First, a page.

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Bare-Metal Restore

Bare-Metal restore is the ability for the backup application to restore an entire server to a previous state directly from backup media.  To be truly a Bare-Metal a backup application must restore a block level disk image directly from backup media without requiring that the O/S or backup application be installed first.  Any easy way to identify if a backup application supports a real bare-metal restore process is to determine if it reads data at the file level or at the file system or raw disk block level.  Usually this can be determined by reading the feature list or documentation without ever even attempting a test bare-metal restore with real hardware and the vendor's application.

  Traditional Server Restore Process
 1  Repair or Replace Failed Hardware if Necessary
 2  Re-Install the Operating System
 3  Reboot
 4  Apply Service Packs or Patches
 5  Reboot
 6  Re-Install the Backup Application or Agent
 7  Patch backup Application to latest release so restore works
 8  Reboot
 9  Initiate Restore Using Backup Application
 10  Reboot

Compare the traditional restore process above to the bare-metal restore process below.  If a vendor advertises a bare-metal restore process and it has anymore than 4 steps than they are being a little over zealous with their marketing lingo. 

  Bare-Metal Server Restore Process
 1  Repair or Replace Failed Hardware if Necessary
 2 Boot into Disaster Recovery Media
e.g. CD-ROM or PXE boot
 3 Initiate Restore in backup Application
 4 Reboot

This is not the definition many backup software vendors use. Many vendors call their process "bare-metal" when it is not.  For example some applications like IBM Tivoli require a multi-step "bare-metal" restore process that first involves the automated deployment of a base O/S image to the target server containing the O/S and the backup application to be completed as a first step of the "bare-metal" restore process.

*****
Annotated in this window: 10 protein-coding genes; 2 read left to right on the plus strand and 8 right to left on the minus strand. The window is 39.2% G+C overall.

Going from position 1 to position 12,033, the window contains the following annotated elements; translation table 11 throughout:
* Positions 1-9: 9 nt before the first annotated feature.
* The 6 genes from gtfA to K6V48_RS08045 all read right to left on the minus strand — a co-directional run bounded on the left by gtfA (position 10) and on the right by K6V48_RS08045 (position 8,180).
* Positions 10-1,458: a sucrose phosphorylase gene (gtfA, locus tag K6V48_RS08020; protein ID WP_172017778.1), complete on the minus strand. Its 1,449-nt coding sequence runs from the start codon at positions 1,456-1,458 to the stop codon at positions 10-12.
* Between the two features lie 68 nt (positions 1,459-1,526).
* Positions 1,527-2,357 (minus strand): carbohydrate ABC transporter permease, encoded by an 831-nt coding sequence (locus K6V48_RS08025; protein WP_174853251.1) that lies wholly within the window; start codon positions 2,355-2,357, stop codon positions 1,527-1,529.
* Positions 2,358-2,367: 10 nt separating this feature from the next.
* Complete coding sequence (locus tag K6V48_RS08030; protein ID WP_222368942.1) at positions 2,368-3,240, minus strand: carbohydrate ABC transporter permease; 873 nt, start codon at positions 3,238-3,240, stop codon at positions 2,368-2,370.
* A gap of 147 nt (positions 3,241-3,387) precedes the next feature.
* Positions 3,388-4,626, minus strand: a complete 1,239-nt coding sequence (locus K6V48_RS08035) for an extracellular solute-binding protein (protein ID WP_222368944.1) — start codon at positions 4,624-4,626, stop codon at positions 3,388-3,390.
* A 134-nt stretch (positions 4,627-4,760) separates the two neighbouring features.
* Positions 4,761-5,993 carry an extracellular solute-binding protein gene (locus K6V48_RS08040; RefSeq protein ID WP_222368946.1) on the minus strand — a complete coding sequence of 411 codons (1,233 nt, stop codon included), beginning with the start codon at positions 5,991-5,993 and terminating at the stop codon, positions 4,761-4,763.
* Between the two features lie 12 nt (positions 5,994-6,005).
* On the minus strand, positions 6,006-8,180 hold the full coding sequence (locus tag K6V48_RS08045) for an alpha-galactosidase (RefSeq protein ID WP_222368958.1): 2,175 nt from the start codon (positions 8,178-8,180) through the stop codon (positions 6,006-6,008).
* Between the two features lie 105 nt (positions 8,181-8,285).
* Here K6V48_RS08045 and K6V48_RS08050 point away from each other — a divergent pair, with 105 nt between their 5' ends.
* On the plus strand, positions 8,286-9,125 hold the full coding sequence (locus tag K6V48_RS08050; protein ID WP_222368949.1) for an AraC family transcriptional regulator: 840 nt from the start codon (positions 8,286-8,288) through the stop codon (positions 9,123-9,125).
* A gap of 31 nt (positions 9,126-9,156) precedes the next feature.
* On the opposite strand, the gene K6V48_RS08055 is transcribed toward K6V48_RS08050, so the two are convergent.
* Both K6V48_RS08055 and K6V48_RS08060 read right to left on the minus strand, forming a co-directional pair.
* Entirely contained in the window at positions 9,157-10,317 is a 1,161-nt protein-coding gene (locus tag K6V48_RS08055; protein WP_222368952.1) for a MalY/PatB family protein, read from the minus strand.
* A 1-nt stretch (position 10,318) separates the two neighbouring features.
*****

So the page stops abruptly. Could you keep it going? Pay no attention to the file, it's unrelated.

Bare-Metal Restore Usually Has Limitations

Bare-Metal restore processes differ from application to application and Bare-Metal restore is always more of an art than a science. Some applications have limited support for restoring a backup image to different hardware for example restore one server to another that has a completely different CPU, storage, and NIC driver. There are always limitations with these kind of features. One thing to particularly watch out for is the support for different types of storage configurations. For example, while R1Soft performs bare-metal restores of LVM and software RAID configurations on Linux servers it is probably the only application that does this. Some applications advertise Linux bare-metal restore support however only basic partition table type storage configurations are supported, or they may have excellent features like converting from a ext3 to a reiserfs file system during restore but it does not work on LVM or MD devices.Backup Window Critical Path

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